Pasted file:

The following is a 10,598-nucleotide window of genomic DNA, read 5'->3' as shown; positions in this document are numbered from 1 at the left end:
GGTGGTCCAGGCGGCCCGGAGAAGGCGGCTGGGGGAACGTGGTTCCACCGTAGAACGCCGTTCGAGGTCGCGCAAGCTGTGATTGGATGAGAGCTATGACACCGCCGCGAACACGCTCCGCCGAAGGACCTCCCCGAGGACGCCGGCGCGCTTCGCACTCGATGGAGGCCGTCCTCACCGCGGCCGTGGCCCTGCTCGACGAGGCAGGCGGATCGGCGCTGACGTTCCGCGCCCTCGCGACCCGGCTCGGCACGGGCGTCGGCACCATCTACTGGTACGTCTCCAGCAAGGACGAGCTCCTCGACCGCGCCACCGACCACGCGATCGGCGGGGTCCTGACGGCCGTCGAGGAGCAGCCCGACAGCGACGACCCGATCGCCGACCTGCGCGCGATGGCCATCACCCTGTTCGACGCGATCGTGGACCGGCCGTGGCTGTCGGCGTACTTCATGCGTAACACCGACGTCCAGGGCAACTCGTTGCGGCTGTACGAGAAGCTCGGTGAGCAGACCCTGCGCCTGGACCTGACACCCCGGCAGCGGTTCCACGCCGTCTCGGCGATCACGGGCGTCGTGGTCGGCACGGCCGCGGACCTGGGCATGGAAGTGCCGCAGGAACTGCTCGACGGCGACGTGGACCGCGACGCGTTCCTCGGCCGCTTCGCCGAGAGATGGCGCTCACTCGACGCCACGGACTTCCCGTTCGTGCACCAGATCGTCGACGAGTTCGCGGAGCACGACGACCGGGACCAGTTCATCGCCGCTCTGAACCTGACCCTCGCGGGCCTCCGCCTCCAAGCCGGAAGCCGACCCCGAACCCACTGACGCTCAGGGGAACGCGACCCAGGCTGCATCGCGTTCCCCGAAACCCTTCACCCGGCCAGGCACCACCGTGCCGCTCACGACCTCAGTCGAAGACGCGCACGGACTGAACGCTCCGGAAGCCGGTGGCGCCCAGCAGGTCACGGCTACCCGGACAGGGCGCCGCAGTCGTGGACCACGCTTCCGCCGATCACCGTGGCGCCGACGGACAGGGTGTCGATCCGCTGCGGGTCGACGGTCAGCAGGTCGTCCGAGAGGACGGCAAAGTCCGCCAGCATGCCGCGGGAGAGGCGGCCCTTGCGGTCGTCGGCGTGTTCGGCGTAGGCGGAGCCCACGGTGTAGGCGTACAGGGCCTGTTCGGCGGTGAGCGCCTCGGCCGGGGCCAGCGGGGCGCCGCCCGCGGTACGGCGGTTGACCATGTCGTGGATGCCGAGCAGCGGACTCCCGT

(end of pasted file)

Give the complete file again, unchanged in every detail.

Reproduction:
The following is a 10,598-nucleotide window of genomic DNA, read 5'->3' as shown; positions in this document are numbered from 1 at the left end:
GGTGGTCCAGGCGGCCCGGAGAAGGCGGCTGGGGGAACGTGGTTCCACCGTAGAACGCCGTTCGAGGTCGCGCAAGCTGTGATTGGATGAGAGCTATGACACCGCCGCGAACACGCTCCGCCGAAGGACCTCCCCGAGGACGCCGGCGCGCTTCGCACTCGATGGAGGCCGTCCTCACCGCGGCCGTGGCCCTGCTCGACGAGGCAGGCGGATCGGCGCTGACGTTCCGCGCCCTCGCGACCCGGCTCGGCACGGGCGTCGGCACCATCTACTGGTACGTCTCCAGCAAGGACGAGCTCCTCGACCGCGCCACCGACCACGCGATCGGCGGGGTCCTGACGGCCGTCGAGGAGCAGCCCGACAGCGACGACCCGATCGCCGACCTGCGCGCGATGGCCATCACCCTGTTCGACGCGATCGTGGACCGGCCGTGGCTGTCGGCGTACTTCATGCGTAACACCGACGTCCAGGGCAACTCGTTGCGGCTGTACGAGAAGCTCGGTGAGCAGACCCTGCGCCTGGACCTGACACCCCGGCAGCGGTTCCACGCCGTCTCGGCGATCACGGGCGTCGTGGTCGGCACGGCCGCGGACCTGGGCATGGAAGTGCCGCAGGAACTGCTCGACGGCGACGTGGACCGCGACGCGTTCCTCGGCCGCTTCGCCGAGAGATGGCGCTCACTCGACGCCACGGACTTCCCGTTCGTGCACCAGATCGTCGACGAGTTCGCGGAGCACGACGACCGGGACCAGTTCATCGCCGCTCTGAACCTGACCCTCGCGGGCCTCCGCCTCCAAGCCGGAAGCCGACCCCGAACCCACTGACGCTCAGGGGAACGCGACCCAGGCTGCATCGCGTTCCCCGAAACCCTTCACCCGGCCAGGCACCACCGTGCCGCTCACGACCTCAGTCGAAGACGCGCACGGACTGAACGCTCCGGAAGCCGGTGGCGCCCAGCAGGTCACGGCTACCCGGACAGGGCGCCGCAGTCGTGGACCACGCTTCCGCCGATCACCGTGGCGCCGACGGACAGGGTGTCGATCCGCTGCGGGTCGACGGTCAGCAGGTCGTCCGAGAGGACGGCAAAGTCCGCCAGCATGCCGCGGGAGAGGCGGCCCTTGCGGTCGTCGGCGTGTTCGGCGTAGGCGGAGCCCACGGTGTAGGCGTACAGGGCCTGTTCGGCGGTGAGCGCCTCGGCCGGGGCCAGCGGGGCGCCGCCCGCGGTACGGCGGTTGACCATGTCGTGGATGCCGAGCAGCGGACTCCCGT